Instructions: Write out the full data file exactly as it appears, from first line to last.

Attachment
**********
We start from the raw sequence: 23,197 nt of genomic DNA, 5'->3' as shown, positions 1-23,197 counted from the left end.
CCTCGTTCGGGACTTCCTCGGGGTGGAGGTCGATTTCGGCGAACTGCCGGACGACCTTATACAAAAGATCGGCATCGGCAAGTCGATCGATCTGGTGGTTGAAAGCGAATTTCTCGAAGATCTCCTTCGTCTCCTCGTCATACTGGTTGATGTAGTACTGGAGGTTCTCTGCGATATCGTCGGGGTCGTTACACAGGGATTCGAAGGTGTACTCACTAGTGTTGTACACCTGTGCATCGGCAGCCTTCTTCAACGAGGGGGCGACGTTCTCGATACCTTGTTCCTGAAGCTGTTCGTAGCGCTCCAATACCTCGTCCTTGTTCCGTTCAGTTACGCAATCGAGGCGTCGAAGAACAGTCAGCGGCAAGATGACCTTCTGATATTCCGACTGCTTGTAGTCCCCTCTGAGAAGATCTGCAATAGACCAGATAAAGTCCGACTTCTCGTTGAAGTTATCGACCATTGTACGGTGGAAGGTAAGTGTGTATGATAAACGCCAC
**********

We start from the raw sequence: 23,197 nt of genomic DNA, 5'->3' as shown, positions 1-23,197 counted from the left end.
CCTCGTTCGGGACTTCCTCGGGGTGGAGGTCGATTTCGGCGAACTGCCGGACGACCTTATACAAAAGATCGGCATCGGCAAGTCGATCGATCTGGTGGTTGAAAGCGAATTTCTCGAAGATCTCCTTCGTCTCCTCGTCATACTGGTTGATGTAGTACTGGAGGTTCTCTGCGATATCGTCGGGGTCGTTACACAGGGATTCGAAGGTGTACTCACTAGTGTTGTACACCTGTGCATCGGCAGCCTTCTTCAACGAGGGGGCGACGTTCTCGATACCTTGTTCCTGAAGCTGTTCGTAGCGCTCCAATACCTCGTCCTTGTTCCGTTCAGTTACGCAATCGAGGCGTCGAAGAACAGTCAGCGGCAAGATGACCTTCTGATATTCCGACTGCTTGTAGTCCCCTCTGAGAAGATCTGCAATAGACCAGATAAAGTCCGACTTCTCGTTGAAGTTATCGACCATTGTACGGTGGAAGGTAAGTGTGTATGATAAACGCCAC